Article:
Rhode Island College’s Clarke Science building is undergoing massive renovations, expected to be complete by Spring 2025 and move in beginning that same summer. The project commenced and officially started in May 2023. To kick start the project, laborers had to close most of the building and create additional laboratory spaces in Whipple Hall and Fogarty Life Sciences. Compared to prior labor and COVID-19 issues in the previous project, Horace Mann Hall, this renovation is anticipated to be completed on time.
In 2021, Providence residents voted and approved a $38 million budget to fund the redevelopment. However, the current estimated budget is $56.5 million due to inflation. To combat this higher cost, Stephen Nedder, Vice President for Administration and Finance at RIC, told The Anchor that the College is receiving additional Rhode Island Capital Asset Protection (RICAP) funds to cover the difference between the bond issuance and the current project costs.
In a previous statement made during the project's proposal, the former President of the Rhode Island College Alumni Association, Michael Smith, urged the General Assembly to approve the project because the building is nearly 60 years old and has significant HVAC, general infrastructure and plumbing issues. Clarke Science was built when RIC’s enrollment was around 1,000 students. As the population of RIC students grows, the building needs to be able to accommodate more students. The building was previously rated in “poor condition”, so these updates will create a safer and positive environment.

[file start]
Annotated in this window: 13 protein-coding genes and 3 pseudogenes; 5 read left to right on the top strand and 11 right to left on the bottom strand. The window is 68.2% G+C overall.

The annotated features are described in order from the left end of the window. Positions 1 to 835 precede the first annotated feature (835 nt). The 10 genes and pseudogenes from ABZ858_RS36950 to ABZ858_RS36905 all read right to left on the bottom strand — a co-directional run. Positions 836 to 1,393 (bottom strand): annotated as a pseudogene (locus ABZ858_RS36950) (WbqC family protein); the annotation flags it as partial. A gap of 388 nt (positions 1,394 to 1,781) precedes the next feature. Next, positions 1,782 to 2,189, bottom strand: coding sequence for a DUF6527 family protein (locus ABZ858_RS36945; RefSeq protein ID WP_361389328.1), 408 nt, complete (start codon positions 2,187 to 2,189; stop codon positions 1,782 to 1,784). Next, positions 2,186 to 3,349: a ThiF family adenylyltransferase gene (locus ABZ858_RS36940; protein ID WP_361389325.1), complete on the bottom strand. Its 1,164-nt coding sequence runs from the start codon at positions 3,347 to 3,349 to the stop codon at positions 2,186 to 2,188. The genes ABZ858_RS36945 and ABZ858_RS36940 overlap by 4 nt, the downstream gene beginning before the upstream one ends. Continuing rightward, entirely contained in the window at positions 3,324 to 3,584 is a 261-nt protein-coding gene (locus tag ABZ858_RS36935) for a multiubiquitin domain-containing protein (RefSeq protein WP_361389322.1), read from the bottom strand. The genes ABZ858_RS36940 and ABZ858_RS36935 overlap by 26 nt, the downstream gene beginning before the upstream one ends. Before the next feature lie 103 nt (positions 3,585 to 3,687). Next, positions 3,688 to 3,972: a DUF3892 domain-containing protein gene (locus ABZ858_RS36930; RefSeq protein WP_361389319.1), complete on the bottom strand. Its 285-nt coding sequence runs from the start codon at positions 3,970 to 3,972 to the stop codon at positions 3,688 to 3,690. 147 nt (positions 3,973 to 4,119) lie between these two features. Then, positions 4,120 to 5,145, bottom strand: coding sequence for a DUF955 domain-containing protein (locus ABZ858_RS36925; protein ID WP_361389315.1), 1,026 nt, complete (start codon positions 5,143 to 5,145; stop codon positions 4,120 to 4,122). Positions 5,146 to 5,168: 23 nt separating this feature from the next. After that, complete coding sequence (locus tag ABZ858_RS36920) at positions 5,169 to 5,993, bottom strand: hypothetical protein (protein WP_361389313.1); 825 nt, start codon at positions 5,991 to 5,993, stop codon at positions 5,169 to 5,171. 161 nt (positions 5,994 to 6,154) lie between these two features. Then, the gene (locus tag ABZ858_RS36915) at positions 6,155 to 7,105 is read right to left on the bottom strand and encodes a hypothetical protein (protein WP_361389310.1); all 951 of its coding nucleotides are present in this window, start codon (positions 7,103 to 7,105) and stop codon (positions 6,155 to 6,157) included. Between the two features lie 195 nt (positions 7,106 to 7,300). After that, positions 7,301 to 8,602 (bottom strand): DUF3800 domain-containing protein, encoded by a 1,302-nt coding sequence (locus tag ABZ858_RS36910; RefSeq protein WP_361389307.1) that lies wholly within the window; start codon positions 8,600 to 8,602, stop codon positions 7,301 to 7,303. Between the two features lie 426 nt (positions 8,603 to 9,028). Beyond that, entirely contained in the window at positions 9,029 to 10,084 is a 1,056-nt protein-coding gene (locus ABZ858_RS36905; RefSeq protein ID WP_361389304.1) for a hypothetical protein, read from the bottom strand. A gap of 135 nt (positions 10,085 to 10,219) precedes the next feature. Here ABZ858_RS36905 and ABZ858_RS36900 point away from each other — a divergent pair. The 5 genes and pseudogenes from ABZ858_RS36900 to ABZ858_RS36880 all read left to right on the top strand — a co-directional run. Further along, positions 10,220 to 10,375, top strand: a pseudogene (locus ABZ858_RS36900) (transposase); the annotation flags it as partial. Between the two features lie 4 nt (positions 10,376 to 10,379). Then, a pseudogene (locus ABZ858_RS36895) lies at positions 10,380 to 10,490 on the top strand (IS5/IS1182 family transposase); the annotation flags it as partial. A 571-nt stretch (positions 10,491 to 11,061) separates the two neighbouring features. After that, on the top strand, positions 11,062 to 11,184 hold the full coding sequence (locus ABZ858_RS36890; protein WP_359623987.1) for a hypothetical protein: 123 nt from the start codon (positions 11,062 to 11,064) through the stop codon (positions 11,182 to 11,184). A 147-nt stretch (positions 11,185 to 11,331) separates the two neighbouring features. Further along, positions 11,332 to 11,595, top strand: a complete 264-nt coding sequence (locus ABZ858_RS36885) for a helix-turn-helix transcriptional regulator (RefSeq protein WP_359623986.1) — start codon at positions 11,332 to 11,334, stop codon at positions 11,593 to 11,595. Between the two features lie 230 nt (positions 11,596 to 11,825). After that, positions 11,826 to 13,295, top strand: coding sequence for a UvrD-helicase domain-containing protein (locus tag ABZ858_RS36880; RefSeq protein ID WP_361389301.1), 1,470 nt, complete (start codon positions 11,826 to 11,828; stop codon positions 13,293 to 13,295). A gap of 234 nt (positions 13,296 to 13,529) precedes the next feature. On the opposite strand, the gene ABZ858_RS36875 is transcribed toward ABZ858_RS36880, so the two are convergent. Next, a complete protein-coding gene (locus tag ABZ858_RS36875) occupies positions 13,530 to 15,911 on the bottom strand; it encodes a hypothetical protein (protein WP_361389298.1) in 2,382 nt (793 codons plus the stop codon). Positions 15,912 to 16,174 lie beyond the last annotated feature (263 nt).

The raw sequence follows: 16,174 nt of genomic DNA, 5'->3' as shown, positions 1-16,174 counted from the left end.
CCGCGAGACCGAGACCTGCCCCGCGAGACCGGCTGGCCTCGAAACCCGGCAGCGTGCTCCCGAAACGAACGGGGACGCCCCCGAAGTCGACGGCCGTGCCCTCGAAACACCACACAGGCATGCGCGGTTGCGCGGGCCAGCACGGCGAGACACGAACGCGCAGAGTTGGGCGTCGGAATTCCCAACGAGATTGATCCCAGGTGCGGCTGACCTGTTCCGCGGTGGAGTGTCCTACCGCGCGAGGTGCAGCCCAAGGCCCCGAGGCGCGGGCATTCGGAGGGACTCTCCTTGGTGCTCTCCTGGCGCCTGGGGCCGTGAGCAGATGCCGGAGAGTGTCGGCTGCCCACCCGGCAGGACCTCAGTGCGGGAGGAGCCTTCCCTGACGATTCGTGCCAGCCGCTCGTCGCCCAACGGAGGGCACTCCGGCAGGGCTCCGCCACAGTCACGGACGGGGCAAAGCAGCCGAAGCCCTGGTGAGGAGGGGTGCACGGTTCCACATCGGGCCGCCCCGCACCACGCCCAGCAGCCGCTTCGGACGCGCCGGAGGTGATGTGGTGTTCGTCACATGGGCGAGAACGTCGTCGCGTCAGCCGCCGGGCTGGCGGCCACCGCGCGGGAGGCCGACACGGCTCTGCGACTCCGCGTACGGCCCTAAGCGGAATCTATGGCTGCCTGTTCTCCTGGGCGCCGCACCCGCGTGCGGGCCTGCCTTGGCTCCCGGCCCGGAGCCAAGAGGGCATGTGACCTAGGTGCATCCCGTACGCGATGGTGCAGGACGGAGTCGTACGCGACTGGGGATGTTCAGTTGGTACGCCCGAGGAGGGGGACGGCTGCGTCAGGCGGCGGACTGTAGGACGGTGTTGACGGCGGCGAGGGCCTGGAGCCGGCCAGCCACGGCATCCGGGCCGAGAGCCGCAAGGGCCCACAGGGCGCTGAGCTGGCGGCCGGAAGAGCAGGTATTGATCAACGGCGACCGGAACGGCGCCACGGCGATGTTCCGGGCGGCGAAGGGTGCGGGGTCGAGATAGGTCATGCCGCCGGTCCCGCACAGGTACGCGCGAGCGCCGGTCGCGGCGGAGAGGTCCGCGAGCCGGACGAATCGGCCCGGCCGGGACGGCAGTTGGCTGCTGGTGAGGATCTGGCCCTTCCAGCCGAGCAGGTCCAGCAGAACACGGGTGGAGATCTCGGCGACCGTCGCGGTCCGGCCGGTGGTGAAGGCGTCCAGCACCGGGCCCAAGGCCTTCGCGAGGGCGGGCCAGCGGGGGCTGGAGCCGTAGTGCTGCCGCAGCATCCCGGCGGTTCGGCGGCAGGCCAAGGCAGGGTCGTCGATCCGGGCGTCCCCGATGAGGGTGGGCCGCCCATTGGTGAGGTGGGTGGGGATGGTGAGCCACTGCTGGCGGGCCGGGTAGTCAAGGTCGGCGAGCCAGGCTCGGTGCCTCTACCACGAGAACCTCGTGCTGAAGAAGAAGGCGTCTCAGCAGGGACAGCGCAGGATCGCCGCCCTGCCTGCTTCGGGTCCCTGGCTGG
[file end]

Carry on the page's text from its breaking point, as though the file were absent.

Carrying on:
Kevin Fritta, the Assistant Vice President for Administration at RIC, explains to The Anchor all the new updates students can expect to see. The building will have all new heating, ventilation and air conditioning systems as well as mechanical, electrical and plumbing systems for the infrastructure. As for accessibility, there will be two gender-neutral bathrooms, a lactation room, a student lounge and collaboration areas. Additionally, the building will have more natural lighting to create a more welcoming environment.
In order to accommodate the increase in students in educational spaces, classrooms will be able to hold sixty students. There will be nine teaching laboratories and research spaces for students and educators. The goal of these changes is to make teaching more accessible and comfortable for a large number of students and professors and keep the building up to all building, fire and standards of accessible design.
The current capital improvement plan budget currently reflects the following projects to be proposed. Fogarty Life Science modernization will be on the November 2024 ballot with a proposal of $85 million. Whipple Hall and Steam Plant modernization will be on the Nov. 2026 ballot proposed at $46 million.
These projects will align with the goal of modernization for the 21st century student.